Heavy crosses to bear - Maryknoll Lay Missioners
Home » Education » Heavy crosses to bear

Lent 2023 newsletter


Rich Tarro, Kenya

Valentine (center) studying in one of the HOPE Project tutorials

St. Maximilian Kolbe, the Catholic priest who volunteered to die in place of a man with a family in the Nazi concentration camp at Auschwitz in 1941, taught that “The cross is the school of love.” Although I truly believe that suffering conforms us to Christ and try to live out my life according to this precept, I often find myself grumbling and complaining at the slightest inconvenience. I tend to sweat the small stuff, forgetting how blessed I truly am.

Unfortunately, many of the children and their families I encounter in my ministry work have heavy crosses to bear. The primary goal of the HOPE Project is to provide educational opportunities to our students to lift them out of poverty. Our students not only need to succeed in school, but in many cases, persevere and accomplish this in the face of dysfunctional and sometime abusive home environments. I often am in awe of how our students struggle forward despite all that is stacked against them. They carry their crosses because they have no other choice.

Valentine at school in her scout uniform

Valentine is 15 years old and in Grade 8. She is a jovial girl who loves singing and playing netball. She makes friends easily and is well liked in school. Her best subjects are math, science and English. Her dream is to be a doctor.

Valentine’s mother, Consepta, gave birth to Valentine in western Kenya when she was just 16 years old. After Consepta discovered that she was pregnant, her boyfriend abandoned her. When Valentine was born, Consepta’s parents took them to live with the parents of the father as Consepta’s parents did not want Consepta and Valentine living with them. The father’s parents were not eager to have Consepta and Valentine live with them either, but they begrudgingly took them in and then treated them badly. When Consepta complained to her parents about how she was being treated, they told her to “carry her cross.”

When Valentine was 2 years old, Consepta married another man, but Valentine was left behind with her grandparents (the parents of her father). Things then got even worse for Valentine. She was frequently tied outside with the dog, forced to sleep outside, and was often not fed.

When Valentine was 6 years old, Consepta brought Valentine to live with her in her new husband’s house. By this time, Consepta had given birth to three more children. Valentine started school, and life become somewhat normal for her. Then one day, Consepta’s husband told her to send Valentine away. He claimed that his culture (Maasai tribe) does not allow him to keep a child from another man (blood line). Consepta begged her husband to let Valentine stay. He finally agreed, but only under the condition that he would not be financially responsible for Valentine. Consepta would have to work to support Valentine.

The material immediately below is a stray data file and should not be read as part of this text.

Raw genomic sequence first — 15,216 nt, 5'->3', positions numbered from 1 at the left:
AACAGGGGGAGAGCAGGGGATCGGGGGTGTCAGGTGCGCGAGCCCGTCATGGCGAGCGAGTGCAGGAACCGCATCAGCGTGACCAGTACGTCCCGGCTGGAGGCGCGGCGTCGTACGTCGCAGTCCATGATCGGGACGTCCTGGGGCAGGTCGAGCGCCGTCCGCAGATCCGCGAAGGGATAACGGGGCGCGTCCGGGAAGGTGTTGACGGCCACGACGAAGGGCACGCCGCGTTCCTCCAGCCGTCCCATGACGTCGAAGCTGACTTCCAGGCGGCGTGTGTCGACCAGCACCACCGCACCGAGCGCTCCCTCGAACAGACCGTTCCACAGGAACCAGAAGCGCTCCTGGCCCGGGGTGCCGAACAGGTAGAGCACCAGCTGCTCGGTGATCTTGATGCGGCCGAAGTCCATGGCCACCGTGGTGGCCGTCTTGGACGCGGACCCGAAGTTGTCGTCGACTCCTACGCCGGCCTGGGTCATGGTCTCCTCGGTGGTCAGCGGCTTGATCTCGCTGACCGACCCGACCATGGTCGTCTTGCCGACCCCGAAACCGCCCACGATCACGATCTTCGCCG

One morning, while Consepta was working on a farm, a neighbor came running to tell her that her husband and two men holding swords and axes were leading Valentine into the forest. Consepta rushed there and found Valentine tied to a tree. The men had planned to kill her. With the help of villagers and the police, Consepta managed to rescue her daughter. The men were eventually convicted and sentenced to 20 years in prison.

Valentine’s Aunt Catherine receiving a food ration from HOPE Project

After the conviction of their son, the family of Consepta’s husband, the one who attempted to kill Valentine and was now in prison, chased Consepta and Valentine away. After a month, Consepta was able to rejoin her three kids, but the family would not allow Valentine back. At this point, Consepta’s sister Catherine, Valentine’s aunt, travelled to western Kenya to rescue Valentine. Catherine is a married, 47-year-old mother of four children. Catherine brought Valentine to Mombasa, where she enrolled her in primary school, joining Grade 6. However, Catherine was unable to keep up payments on Valentine’s school fees, and Valentine was often denied admission to classes.

We became aware of Valentine as she was enrolled at a school where other HOPE students attend. We accepted her into the HOPE Project last year. Since joining HOPE, Valentine’s life has changed. We make sure that her school fees are paid and that she has all the school supplies and learning materials that she needs. Since joining HOPE, Valentine’s grades have greatly improved, and she is now performing above average in her classes.

Catherine is extremely grateful to the HOPE Project, as Valentine is finally thriving and happy. While life is much better for Valentine, all is not yet perfect. Her Aunt Catherine’s husband is also abusive. Catherine, however, does her best to shield Valentine from this. “The cross is the school of love.”

God is good!
Rich (rtarro@mklm.org)

Please consider joining our circle of COMPANIONS IN MISSION. Companions in Mission are generous donors, like you, who give financial gifts on a regular (usually monthly) basis. For more information visit  Become a Companion in MissionThank you so much for your generosity!

Rich Tarro
Rich Tarro is the director of HOPE (Helping Orphans Pursue Education) Project in Mombasa, Kenya.